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Business Brief asks presidents and CEOs/Owners of companies at the Virginia Tech Corporate Research Center (VTCRC) one question… “What key lesson have you learned in business that would help others?”

Please enjoy Jeff Mitchell’s perspective on the question…

The Mitchell Law FirmSoon after starting my own law firm in the summer of 2012, I quickly realized that success would require me to continually focus on the goals of my business. I must admit that after spending a career of advising other people on their businesses, I was not entirely prepared for the constant challenge in focusing on my own business.

For as long as I can remember, I have been a chronic list-maker. It’s simple and straightforward; I know I am more efficient and more productive when my day starts with a list.

With that in mind, you could probably estimate my emphasis on constructing a meaningful business plan. When starting my firm, I had written a business plan and had a sense of what I wanted to accomplish, but soon after I was confronted with the constant distractions, interruptions, opportunities of the day-to-day business. Wearing what seems to be a hundred different hats will certainly generate plenty of challenges launching a business.

I discovered that to be successful and grow, I needed to review my business plan, remind myself of the goals, and maintain a constant focus on achieving them. Failure to do so would not allow me nor my business to center itself in its purpose. Simon Sinek, a great author and public speaker, harps on this idea of “starting with the why” – I recommend reading his book or watching his TedTalk on it.

I try to balance everyday activities with my businesses long-term goals. I now specifically devote a certain time each week on my business. I try to stop and focus. I am amazed in how much I can accomplish with a few moments of quiet reflection at Starbucks in the morning. In doing so I am able to focus my day and set my goals.

As I have said, I am also a big believer in writing goals down – the more specific the better. There are some goals that I will write down every day on my list to constantly remind myself of the direction I want to go. Pulling them out of my mind and placing them onto a tangible space has a bigger impact than some might think.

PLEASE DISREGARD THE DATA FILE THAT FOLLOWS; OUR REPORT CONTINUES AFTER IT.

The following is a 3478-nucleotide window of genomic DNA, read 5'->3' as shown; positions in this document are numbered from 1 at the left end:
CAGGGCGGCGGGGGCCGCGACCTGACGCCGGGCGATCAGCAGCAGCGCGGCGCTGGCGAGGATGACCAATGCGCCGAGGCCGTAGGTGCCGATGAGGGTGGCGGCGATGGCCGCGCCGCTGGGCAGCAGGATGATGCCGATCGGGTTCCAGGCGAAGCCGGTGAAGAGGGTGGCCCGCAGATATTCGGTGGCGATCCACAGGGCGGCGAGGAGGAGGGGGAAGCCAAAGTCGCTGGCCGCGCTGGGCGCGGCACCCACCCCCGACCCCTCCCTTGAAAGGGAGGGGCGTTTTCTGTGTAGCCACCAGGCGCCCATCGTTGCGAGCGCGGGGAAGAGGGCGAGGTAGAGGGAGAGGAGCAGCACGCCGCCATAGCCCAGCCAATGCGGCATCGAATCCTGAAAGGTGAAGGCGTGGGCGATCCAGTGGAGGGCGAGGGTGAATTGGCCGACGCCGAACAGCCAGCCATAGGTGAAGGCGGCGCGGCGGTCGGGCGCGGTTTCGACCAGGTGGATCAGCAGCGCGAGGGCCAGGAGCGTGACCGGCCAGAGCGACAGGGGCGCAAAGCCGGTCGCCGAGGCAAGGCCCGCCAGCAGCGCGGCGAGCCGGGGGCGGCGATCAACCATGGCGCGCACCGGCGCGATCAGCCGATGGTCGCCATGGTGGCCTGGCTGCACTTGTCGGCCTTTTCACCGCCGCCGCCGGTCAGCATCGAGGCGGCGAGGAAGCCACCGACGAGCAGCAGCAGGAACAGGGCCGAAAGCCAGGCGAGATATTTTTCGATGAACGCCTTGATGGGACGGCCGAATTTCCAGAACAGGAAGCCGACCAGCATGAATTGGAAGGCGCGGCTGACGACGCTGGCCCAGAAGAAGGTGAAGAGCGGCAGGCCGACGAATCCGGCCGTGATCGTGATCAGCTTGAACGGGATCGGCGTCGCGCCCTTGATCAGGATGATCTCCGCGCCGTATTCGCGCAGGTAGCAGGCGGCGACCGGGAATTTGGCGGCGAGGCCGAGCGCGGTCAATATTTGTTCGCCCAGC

Here is one quick example.

For months I began thinking about a single marketing goal: launch a weekly newsletter people actually read and enjoy.

I gave a great deal of thought to the content, the distribution list, and the frequency because I knew once I committed to it; I needed to be consistent with my delivery. Our weekly newsletter “From The Desk Of Jeff Mitchell” goes out to about 1,100 people and receives remarkably high open rates.

We called it “From The Desk Of Jeff Mitchell” because people associate my business with me. The communication style is intended to be personable, but brief. I focused on a tight newsletter with a maximum of five sections each week.

We lead each newsletter off with a personal story from myself in a style that is familiar to personal correspondence. The newsletter is a quick-read that I think allows me to effectively connect with my audience, and I have seen our newsletter generate a great response.

People stop me in the street and ask me about our weekly story. It is the craziest thing. The story is by far the most key element but the other quick sections include a quote for the day, a fascinating fact or article of topical news, a piece of business content connected to our website and finally a celebration shoutout to generally a client, the community or a coworker.

On the newsletter, I think: Goal set. Goal met.

For the next several months, my main goal will focus on spending more time with my family. A year from now my daughter will graduate from Blacksburg High School and I will be thinking of senior graduation parties, senior night and high school graduation. My daughter’s senior year of high school comes around but once and it is ever-so important to me to be in Blacksburg all year to keep involved with the excitement of this time. Maybe next year I’ll check in to let you know if I achieved this goal!

The Mitchell Law Firm
1700 Kraft Drive, Suite 2000
Blacksburg, VA 24060